“I didn’t have those ambitions. I just wanted to be a normal fiction writer. Fiction writers write about human being they know best. I lived all my life in Istanbul and I wanted to write about what I knew about humanity, and indirectly since I came across humanity in Istanbul, I was not aware at the beginning that my novels were set, most of them, in Istanbul. They began to get translated and I began to get some fame in the mid 1990s, then internationally they began to call me “Istanbul writer.”

Pamuk’s “The Museum of Innocence” — a book (Vintage International, 2008) set in Istanbul with a connected museum project (that opened in Istanbul in 2012) — is an account of the 1970s love story between wealthy businessman Kemal and shopgirl Füsun, a poorer distant relation. In his pursuit of Füsun for eight years “Kemal becomes a compulsive collector of objects that chronicle his lovelorn progress—amassing a museum that is both a map of a society and of his heart.”

The museum’s objects trace the tale of the couple’s doomed love in Istanbul, and are the starting point for a trip through love stories, landscapes and the chemistry of the city.

Observed Göknar : “The cluster of works he produced around the Museum of Innocence alone… is a characteristic example of Pamuk’s blurring of traditional genre boundaries and his radical intertextuality.”

Pamuk said he’s writing his novels and doing museums to preserve “our memories.”

“Not that I’m nostalgic,” he continued. “There is a common human desire to protect the details of the lives we have led which is why I made this museum –Museum of Innocence.”

“A novel is of course both lots of facts together … and the writer’s imagination,” said Pamuk, explaining that his novels are “a galaxy of little details,” and the “plot is the tree that holds all the leaves of these details.”

“We can imagine in our mind a novel as a tree with 40,000 leaves and many branches and a trunk. No one can imagine preconceiving the whole thing in one breath. It takes years. You start with three tree branches and 300 leaves and as you execute and write the details of these, the others come. For me a novel is not something you have in one snapshot, one moment of enlightenment … The idea of a novel may come to you at one point but its all about development, writing, re-writing, changing, new inspiration, revisiting the things that you have written, so forth and so on. A novel, human memory, is limited as well as human imagination. You cannot preconceive a 600-page book before it’s written. Novels, in the scale I want to write them … are invented, realized, not in one single imaginative moment but with slow and deliberate patience.”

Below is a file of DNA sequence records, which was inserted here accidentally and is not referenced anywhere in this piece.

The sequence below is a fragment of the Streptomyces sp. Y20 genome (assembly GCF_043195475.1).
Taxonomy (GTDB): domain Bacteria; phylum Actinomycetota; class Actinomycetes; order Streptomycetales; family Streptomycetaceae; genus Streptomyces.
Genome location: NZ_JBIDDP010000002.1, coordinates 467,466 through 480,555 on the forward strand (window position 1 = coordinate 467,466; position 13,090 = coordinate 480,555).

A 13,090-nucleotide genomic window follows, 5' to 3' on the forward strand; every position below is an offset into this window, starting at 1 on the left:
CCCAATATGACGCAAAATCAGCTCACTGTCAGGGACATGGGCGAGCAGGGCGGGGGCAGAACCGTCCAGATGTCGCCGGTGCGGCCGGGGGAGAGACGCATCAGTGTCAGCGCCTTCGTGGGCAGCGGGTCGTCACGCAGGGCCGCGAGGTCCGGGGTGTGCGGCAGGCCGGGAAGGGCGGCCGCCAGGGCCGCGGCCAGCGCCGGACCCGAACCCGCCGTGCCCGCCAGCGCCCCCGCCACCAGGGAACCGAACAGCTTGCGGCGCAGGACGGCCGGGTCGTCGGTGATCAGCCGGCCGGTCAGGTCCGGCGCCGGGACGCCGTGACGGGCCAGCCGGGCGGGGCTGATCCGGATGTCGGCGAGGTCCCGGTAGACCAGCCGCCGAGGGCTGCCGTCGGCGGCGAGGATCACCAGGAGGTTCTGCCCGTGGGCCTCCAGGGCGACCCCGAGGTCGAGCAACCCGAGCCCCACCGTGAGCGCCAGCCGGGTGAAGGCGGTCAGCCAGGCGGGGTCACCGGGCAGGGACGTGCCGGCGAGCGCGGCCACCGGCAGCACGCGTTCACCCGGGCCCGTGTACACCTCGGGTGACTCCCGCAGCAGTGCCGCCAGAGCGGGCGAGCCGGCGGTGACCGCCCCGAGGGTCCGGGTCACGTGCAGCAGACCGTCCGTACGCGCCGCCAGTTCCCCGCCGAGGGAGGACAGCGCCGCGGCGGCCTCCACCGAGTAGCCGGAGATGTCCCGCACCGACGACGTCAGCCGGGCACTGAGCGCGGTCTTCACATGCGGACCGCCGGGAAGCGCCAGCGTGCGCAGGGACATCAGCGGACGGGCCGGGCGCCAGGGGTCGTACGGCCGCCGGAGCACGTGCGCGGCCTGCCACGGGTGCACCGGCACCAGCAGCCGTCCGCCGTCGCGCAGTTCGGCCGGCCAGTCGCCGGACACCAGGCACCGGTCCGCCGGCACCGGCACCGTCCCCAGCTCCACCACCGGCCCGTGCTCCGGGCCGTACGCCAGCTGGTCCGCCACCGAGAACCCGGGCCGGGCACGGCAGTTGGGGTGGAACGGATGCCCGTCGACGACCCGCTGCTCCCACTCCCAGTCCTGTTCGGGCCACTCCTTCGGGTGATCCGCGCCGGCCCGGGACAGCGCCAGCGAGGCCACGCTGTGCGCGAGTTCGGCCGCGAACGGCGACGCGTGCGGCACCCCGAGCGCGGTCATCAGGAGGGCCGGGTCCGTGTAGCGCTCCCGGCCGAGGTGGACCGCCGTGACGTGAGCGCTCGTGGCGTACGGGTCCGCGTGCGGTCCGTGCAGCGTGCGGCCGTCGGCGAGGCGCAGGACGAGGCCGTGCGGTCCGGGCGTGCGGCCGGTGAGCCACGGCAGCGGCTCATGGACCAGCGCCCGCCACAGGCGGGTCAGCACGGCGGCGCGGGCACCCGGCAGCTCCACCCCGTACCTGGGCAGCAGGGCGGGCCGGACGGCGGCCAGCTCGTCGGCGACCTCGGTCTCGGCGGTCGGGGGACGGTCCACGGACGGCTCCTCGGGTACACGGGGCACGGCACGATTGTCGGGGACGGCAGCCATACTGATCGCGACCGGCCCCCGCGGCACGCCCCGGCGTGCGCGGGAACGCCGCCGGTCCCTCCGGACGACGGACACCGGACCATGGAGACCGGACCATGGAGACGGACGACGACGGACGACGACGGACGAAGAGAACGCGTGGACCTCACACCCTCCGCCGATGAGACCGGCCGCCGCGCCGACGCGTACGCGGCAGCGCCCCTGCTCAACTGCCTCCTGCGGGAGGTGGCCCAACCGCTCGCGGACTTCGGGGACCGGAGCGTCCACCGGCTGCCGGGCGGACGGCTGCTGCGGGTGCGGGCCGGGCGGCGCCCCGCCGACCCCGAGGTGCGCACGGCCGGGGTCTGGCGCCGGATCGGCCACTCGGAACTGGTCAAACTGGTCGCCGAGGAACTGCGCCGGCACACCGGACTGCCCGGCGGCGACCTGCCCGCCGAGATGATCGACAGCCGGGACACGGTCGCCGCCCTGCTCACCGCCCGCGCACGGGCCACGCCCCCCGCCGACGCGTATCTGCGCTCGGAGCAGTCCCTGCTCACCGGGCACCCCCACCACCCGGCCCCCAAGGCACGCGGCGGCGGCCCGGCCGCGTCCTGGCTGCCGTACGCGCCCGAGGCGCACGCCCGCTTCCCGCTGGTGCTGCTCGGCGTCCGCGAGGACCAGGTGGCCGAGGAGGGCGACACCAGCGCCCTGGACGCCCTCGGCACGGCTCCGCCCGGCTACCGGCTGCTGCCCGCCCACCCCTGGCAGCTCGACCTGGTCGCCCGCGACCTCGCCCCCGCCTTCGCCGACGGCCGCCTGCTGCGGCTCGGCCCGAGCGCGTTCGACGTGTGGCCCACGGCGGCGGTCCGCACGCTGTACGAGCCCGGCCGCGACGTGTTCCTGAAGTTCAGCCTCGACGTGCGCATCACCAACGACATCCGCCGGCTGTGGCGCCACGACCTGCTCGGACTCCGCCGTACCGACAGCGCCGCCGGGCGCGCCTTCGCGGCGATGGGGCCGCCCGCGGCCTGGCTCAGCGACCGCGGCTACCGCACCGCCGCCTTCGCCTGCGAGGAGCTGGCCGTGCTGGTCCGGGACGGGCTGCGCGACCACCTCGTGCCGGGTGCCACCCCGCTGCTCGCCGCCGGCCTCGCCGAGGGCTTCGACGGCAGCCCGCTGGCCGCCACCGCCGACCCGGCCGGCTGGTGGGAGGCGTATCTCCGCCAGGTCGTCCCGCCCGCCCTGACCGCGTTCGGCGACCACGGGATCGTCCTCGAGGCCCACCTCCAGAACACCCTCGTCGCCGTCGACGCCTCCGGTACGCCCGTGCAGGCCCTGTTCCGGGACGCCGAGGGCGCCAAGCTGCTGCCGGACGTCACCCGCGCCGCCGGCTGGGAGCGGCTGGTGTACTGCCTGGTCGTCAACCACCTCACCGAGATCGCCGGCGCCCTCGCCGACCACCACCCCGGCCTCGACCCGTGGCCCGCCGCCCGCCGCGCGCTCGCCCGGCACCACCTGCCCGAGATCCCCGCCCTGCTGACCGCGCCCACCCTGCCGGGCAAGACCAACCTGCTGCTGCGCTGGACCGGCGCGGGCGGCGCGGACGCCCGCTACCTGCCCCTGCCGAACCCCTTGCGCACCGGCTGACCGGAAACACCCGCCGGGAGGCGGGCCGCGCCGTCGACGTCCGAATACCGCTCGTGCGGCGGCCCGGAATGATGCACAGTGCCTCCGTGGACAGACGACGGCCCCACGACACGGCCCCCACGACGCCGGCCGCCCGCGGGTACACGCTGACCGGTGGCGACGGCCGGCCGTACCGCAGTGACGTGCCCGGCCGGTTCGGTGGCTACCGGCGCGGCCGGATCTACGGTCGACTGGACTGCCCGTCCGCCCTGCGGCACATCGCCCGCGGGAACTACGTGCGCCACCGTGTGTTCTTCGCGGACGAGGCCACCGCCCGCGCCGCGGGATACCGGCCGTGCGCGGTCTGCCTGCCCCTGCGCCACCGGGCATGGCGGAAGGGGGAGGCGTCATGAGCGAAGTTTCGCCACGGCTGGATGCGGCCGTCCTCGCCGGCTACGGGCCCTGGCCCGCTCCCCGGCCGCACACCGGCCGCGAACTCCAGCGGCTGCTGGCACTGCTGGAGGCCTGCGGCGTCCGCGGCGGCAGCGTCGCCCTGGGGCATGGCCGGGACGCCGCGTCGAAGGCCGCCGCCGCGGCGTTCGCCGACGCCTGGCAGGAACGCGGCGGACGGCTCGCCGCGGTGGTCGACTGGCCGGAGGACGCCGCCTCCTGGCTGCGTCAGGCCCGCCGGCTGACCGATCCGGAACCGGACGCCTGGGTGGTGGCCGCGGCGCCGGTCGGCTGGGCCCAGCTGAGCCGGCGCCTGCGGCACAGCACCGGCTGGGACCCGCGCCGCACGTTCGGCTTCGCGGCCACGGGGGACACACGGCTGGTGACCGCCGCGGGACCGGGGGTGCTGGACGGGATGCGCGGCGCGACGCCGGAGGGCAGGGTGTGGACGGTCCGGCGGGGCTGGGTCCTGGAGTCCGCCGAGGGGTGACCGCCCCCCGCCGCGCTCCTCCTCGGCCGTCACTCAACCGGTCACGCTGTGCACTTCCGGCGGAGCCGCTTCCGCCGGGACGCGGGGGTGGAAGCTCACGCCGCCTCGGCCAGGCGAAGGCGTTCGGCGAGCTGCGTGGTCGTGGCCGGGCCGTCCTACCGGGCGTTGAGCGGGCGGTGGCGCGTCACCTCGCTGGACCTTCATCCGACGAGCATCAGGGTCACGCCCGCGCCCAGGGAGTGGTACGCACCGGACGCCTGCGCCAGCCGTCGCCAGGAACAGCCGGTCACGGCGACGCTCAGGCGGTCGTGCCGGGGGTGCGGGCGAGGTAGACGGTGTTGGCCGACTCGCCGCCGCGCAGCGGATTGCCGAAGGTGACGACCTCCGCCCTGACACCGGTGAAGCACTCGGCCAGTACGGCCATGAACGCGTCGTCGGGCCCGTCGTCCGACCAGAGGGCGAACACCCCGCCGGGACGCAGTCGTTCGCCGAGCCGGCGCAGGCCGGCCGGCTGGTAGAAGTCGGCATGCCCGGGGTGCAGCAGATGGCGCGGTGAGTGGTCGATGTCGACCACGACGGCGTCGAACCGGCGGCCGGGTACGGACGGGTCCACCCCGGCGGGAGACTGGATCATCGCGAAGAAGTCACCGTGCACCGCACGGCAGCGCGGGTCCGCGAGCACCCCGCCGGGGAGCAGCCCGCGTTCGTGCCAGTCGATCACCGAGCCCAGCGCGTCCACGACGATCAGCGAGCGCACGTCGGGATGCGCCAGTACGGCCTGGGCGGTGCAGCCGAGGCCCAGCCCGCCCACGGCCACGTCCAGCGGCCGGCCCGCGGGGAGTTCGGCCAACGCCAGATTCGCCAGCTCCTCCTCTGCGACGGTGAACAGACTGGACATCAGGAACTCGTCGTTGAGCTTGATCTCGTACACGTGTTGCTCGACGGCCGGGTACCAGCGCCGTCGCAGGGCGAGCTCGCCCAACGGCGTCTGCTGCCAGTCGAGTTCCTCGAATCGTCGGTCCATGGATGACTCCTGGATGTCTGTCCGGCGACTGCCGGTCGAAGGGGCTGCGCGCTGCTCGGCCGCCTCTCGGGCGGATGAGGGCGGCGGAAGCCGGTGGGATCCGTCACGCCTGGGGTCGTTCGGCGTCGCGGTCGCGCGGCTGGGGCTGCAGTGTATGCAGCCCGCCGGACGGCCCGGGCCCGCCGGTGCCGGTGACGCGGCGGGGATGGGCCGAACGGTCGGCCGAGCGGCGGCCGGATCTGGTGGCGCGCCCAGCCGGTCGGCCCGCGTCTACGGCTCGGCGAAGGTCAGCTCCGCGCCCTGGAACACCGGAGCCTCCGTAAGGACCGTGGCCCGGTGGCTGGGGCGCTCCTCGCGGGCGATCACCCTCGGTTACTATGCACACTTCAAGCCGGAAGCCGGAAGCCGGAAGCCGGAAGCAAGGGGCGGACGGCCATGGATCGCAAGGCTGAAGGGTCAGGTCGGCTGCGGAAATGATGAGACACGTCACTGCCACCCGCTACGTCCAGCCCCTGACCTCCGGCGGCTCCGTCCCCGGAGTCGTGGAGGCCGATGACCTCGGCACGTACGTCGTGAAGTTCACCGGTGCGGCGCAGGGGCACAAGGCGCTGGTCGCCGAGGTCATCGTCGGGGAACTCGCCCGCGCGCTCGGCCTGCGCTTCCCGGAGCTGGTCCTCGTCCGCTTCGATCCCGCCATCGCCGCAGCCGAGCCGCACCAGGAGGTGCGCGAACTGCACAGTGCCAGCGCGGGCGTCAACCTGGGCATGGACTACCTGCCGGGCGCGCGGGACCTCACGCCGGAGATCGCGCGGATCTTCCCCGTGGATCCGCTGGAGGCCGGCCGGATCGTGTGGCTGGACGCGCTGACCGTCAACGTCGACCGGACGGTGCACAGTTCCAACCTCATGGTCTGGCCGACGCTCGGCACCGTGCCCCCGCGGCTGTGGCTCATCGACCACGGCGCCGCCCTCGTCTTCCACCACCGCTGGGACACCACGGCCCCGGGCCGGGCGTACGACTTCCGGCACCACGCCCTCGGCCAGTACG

That patience and imagination are certain to hold.

Pamuk, who’s been teaching a course at Columbia University a semester a year on the art of the novel, said he sees himself as a “youthful, post-modern experimental writer (who) is still alive and kicking.”


ISLAMiCommentary Editor’s note: Göknar tells me that since the publication of “A Strangeness in My Mind,” boza has has become trendy again in Istanbul; there’s been a resurgence of boza vendors on the city streets. 


Video of the entire public conversation between Göknar and Pamuk and two clips from the Duke studios interview — from which the above essay was drawn — are embedded on this page. There is also much more to learn from Pamuk and Göknar in these videos. See also a Duke Chronicle article on Pamuk’s public talk here. 

On Nov. 13, Pamuk also convened a faculty forum with Rey Chow (Duke Program in Literature), miriam cooke (Asian & Middle Eastern Studies), and Michael Moses (English Department). This was not taped. 


ISLAMiCommentary is a public scholarship forum that engages scholars, journalists, policymakers, advocates and artists in their fields of expertise. It is a key component of the Transcultural Islam Project; an initiative managed out of the Duke Islamic Studies Center in partnership with the Carolina Center for the Study of the Middle East and Muslim Civilizations (UNC-Chapel Hill). This article was made possible (in part) by a grant from Carnegie Corporation of New York. The statements made and views expressed are solely the responsibility of the author(s).

Other web sites and print publications may re-publish this article as long as there is source attribution (author and ISLAMiCommentary) and a link back to ISLAMiCommentary.